30 October 2006

Risk, inequality, policy

If you're a social democrat like me, and think about political economy blah blah blah, then you may have heard about Yale professor Jacob Hacker's new book, The Great Risk Shift: The Assault on American Jobs, Families, Health Care, and Retirement—And How You Can Fight Back . If not, the book's thesis is basically that in the last few decades the American economy has changed such that individuals are facing a lot more risk. Maybe you'll get laid off, maybe your entire industry will dry up, maybe your 401(k) will crash on you, et cetera. As with risk in many arenas, this greater risk also comes with better rewards for the winners ... but most folks would like more stability in their economic life, even if it means more modest rewards.

It's an interesting thesis, and certainly fundamentally in agreement with what I see looking out at the American scene.

Over at The American Prospect Online, two of my favourite policy wonk bloggers, Matthew Yglasias and Ezra Klein, are doing a roundtable discussion with Hacker about the ideas in the book. It's full of great social values and political economy stuff like this from Klien:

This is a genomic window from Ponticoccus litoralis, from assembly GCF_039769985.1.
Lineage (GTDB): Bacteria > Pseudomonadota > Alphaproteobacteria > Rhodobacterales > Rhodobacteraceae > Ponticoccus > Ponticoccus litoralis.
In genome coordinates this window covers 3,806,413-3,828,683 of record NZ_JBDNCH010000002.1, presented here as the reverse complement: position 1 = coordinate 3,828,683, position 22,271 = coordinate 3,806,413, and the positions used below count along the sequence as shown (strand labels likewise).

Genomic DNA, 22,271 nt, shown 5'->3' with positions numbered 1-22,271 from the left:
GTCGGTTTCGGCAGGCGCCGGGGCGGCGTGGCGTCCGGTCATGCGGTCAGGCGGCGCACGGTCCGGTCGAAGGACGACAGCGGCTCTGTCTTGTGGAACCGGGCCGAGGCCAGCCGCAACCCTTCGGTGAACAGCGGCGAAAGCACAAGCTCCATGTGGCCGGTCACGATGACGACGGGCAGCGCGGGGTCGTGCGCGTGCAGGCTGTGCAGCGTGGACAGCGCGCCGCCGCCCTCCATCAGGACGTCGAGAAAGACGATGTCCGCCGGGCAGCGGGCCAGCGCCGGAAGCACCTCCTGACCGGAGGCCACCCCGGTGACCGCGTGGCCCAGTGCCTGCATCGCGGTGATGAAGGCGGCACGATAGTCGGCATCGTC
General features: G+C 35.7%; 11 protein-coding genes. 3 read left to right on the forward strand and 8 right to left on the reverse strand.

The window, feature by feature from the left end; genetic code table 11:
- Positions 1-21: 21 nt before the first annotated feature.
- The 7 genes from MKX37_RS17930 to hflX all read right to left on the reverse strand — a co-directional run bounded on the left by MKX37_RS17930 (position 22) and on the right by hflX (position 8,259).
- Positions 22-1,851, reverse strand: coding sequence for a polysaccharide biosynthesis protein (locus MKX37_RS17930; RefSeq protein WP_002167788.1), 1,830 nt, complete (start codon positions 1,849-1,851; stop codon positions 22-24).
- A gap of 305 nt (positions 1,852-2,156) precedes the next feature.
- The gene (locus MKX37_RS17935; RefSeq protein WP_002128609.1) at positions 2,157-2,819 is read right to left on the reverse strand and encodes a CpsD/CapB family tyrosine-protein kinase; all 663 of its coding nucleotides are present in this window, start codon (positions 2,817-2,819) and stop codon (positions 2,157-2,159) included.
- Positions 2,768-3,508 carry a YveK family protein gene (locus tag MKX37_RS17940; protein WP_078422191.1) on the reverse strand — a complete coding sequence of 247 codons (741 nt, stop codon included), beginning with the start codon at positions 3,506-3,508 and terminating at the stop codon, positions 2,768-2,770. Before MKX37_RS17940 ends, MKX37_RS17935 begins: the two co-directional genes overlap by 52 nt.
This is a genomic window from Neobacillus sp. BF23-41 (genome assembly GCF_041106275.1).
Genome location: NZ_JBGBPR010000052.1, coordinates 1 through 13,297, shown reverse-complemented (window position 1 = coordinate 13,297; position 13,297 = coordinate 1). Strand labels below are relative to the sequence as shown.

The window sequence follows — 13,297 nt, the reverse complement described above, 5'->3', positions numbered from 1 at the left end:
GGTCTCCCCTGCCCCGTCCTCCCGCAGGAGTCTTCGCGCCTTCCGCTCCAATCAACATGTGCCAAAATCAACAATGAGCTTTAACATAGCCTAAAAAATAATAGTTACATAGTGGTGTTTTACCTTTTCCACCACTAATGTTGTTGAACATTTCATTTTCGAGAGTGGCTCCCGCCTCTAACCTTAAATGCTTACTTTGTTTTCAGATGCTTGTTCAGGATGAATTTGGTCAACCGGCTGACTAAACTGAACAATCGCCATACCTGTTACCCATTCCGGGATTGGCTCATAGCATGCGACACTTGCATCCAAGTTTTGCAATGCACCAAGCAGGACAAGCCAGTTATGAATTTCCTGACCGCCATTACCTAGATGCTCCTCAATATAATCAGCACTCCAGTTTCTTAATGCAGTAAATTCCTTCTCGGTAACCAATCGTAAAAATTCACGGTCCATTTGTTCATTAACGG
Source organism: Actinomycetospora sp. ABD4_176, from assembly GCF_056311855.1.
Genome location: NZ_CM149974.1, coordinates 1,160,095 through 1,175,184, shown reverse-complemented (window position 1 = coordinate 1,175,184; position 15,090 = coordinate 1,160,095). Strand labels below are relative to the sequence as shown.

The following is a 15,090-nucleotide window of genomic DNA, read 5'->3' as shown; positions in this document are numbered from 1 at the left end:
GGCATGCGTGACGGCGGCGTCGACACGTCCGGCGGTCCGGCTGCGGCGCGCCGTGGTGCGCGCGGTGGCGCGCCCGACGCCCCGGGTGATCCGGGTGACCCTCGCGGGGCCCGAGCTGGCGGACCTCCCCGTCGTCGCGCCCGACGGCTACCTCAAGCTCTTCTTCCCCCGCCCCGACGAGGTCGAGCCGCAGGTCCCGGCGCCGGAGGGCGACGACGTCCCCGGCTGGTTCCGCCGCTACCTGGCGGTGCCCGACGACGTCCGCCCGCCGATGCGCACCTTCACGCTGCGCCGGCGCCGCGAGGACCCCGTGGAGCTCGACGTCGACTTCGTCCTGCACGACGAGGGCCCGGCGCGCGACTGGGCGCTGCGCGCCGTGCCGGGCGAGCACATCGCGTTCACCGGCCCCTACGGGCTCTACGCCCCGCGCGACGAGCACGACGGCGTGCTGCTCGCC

Jacob blames the country’s ills on risk and Matt argues for a stronger focus on inequality. Neither is wrong, but neither is right enough
by crafting a compelling narrative that universalizes economic hardship, he plays into a pernicious political instinct among Democrats to drop the specific problems of poor people for the more broadly palatable concerns of the middle class ...
Good stuff, and these days delicious just for presuming that talking about economic policy is talking about what kind of society we want to have.

1 comment:

Anonymous said...

I've talked a lot with my grandparents about economy, its changes, etc. And the thing that strikes them most about the way things are comparativly to when they grew up is that people today take way more risks.

People today are much more comfortable taking 30,000 dollars in high interest credit card debt or literally "betting the farm" by getting a mortgage on their family home than they ever were.
Grandma says "It used to be that you only bought something you had the money for". Now people go deep into debt, which exposes them to the more adverse effects of losing a job, or crop failure, or sudden medical problems, or whatever.

People used to save everything they had, and mend their own socks to buffer themselves against unforseen circumstances. Compare that to a generation of people who live off of credit cards and are a paycheck away from disaster.